Takelma/təˈkɛlmə/ was the language spoken by the Latgawa and Takelma people. It was first extensively described by Edward Sapir in his graduate thesis, The Takelma Language of Southwestern Oregon. The last fluent speaker of Takelma, with whom Sapir worked while writing about the language, was Frances Johnson (Gwísgwashãn).
Takelma was once considered part of a Takelma-Kalapuyan language family together with the Kalapuyan languages (Swadesh 1965). However, a paper by Tarpent & Kendall (1998) finds this relationship to be unfounded because of the extremely different morphological structures of Takelma and Kalapuyan. DeLancey follows this position. However, Takelma is commonly proposed as part of the Penutian super-family, as first suggested by Edward Sapir.
Takelma like many Native American languages is polysynthetic meaning that you can link together many different morphemes to form a word. Therefor one single word can often contain a lot of information that in English would be portrayed in a full sentence. This is mainly done by adding affixes to verbs.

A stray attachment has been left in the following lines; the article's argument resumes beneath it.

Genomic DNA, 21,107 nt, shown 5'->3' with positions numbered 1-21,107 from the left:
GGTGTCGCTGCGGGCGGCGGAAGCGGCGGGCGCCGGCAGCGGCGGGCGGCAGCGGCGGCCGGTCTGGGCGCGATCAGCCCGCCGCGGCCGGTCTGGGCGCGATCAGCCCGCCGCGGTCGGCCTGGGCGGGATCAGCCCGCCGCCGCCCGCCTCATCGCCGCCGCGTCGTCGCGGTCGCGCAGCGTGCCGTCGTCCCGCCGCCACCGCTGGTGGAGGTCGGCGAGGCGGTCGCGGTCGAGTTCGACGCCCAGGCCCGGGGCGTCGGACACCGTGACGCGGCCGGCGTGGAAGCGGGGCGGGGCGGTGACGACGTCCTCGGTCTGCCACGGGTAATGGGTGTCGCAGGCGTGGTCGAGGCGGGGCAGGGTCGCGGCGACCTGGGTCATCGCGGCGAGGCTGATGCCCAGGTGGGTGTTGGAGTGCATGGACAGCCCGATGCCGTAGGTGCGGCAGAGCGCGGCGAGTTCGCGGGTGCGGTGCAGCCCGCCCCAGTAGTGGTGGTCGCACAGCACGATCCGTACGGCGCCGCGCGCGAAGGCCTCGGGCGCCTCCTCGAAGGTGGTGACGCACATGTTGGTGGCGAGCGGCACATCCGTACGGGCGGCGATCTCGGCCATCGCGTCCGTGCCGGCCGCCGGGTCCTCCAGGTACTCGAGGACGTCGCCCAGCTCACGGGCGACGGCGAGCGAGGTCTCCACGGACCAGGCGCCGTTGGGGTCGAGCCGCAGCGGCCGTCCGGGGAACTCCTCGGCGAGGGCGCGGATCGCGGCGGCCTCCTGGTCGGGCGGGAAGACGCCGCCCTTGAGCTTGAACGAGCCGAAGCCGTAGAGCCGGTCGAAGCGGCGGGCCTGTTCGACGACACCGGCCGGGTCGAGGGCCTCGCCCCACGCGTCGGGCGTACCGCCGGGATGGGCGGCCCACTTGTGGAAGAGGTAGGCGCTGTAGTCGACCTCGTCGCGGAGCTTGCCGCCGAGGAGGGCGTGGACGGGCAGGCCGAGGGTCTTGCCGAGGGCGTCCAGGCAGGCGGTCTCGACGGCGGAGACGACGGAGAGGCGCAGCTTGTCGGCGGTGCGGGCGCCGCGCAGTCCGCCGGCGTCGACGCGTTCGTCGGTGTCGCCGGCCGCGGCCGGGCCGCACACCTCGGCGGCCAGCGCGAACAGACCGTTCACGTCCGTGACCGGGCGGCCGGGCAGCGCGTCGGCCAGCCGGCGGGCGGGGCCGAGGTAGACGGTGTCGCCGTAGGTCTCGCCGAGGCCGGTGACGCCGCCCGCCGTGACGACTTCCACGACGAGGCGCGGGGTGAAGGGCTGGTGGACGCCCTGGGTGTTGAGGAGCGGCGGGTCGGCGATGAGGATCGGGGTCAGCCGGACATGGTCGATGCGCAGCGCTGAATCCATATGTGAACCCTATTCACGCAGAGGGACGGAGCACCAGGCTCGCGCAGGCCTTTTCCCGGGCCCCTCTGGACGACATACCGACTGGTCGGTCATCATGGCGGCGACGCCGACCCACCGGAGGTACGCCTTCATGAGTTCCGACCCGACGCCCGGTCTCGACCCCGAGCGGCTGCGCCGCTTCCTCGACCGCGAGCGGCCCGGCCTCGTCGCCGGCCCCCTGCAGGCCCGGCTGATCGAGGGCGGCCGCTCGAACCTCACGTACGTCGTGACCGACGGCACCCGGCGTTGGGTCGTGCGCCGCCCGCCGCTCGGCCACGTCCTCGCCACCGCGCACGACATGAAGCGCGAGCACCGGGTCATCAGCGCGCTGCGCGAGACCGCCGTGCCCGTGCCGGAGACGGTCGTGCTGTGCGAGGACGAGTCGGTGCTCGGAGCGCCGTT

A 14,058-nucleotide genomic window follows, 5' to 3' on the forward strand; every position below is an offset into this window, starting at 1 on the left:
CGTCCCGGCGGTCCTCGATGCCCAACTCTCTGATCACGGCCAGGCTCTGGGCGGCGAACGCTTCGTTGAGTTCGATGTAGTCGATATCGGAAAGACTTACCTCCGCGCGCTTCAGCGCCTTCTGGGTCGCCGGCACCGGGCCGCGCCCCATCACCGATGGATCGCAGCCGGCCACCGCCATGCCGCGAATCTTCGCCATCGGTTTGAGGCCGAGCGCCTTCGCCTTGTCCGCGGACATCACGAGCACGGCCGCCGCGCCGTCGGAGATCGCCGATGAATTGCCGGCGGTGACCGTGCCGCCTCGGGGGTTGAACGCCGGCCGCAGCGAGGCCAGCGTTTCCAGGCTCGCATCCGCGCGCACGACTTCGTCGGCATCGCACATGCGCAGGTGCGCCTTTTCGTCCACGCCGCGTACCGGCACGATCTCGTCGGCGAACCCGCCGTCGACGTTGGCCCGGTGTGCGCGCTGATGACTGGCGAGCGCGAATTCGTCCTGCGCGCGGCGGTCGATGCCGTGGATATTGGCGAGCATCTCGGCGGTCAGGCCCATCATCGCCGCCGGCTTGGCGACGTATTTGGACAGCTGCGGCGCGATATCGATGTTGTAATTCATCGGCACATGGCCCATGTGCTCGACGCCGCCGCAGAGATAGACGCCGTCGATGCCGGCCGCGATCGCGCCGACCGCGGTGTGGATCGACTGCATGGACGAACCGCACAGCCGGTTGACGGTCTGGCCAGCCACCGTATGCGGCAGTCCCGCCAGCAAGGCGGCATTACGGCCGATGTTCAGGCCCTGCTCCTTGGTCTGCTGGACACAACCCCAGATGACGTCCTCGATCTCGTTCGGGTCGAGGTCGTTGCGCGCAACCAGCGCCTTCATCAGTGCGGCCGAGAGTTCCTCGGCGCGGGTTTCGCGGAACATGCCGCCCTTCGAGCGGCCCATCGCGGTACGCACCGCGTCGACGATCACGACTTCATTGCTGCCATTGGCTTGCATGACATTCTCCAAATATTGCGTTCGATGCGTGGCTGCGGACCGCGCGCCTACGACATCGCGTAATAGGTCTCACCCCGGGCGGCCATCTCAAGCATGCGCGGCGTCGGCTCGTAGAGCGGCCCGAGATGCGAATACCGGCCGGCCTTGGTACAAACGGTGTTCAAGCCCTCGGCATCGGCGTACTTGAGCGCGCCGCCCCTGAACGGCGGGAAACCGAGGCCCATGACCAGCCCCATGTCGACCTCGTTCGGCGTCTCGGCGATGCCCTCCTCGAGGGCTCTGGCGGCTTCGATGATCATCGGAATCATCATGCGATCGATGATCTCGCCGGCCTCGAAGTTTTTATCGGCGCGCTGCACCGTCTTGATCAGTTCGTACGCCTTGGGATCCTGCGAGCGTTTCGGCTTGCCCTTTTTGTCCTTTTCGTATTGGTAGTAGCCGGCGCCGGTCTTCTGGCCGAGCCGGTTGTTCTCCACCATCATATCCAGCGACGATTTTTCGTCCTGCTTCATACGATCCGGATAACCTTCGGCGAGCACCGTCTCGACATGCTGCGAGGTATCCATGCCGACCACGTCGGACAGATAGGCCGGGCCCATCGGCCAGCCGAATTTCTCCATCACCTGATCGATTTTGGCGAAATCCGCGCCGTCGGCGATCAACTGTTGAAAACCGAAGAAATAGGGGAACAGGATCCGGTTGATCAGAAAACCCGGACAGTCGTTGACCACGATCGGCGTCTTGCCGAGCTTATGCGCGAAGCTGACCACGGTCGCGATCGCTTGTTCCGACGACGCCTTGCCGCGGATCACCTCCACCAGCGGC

Takelma has a complex system of verbal pronominal suffixes and is also accompanied by the loss of case markers on nouns. This represents a complete shift to full head marking. So far the only actually examples I have found are in the 3rd person object marker in Takelma, which is the suffix –khwa which is realized on the verb. However the distribution of –khwa is very restricted.
Here is the full set of object markers:
For the 1st and 2nd person objects overt marking is required with clear difference between singular and plural. For 3rd person there is no difference between singular and plural and there is also alternation between the suffix –khwa and zero O.
The O variant occurs with animates as well as inanimate, covert pronouns, and overt nominals.
However –khwa occurs in three distinct environments. First, when the subject is also 3rd person. Second, it is always used when the object is higher in animacy than the subject. This means that the object refers to a human also a mythic animal that is thought of as a human being. The third situation is when the subject and object are of equal animacy but the object outranks the subject in topicality.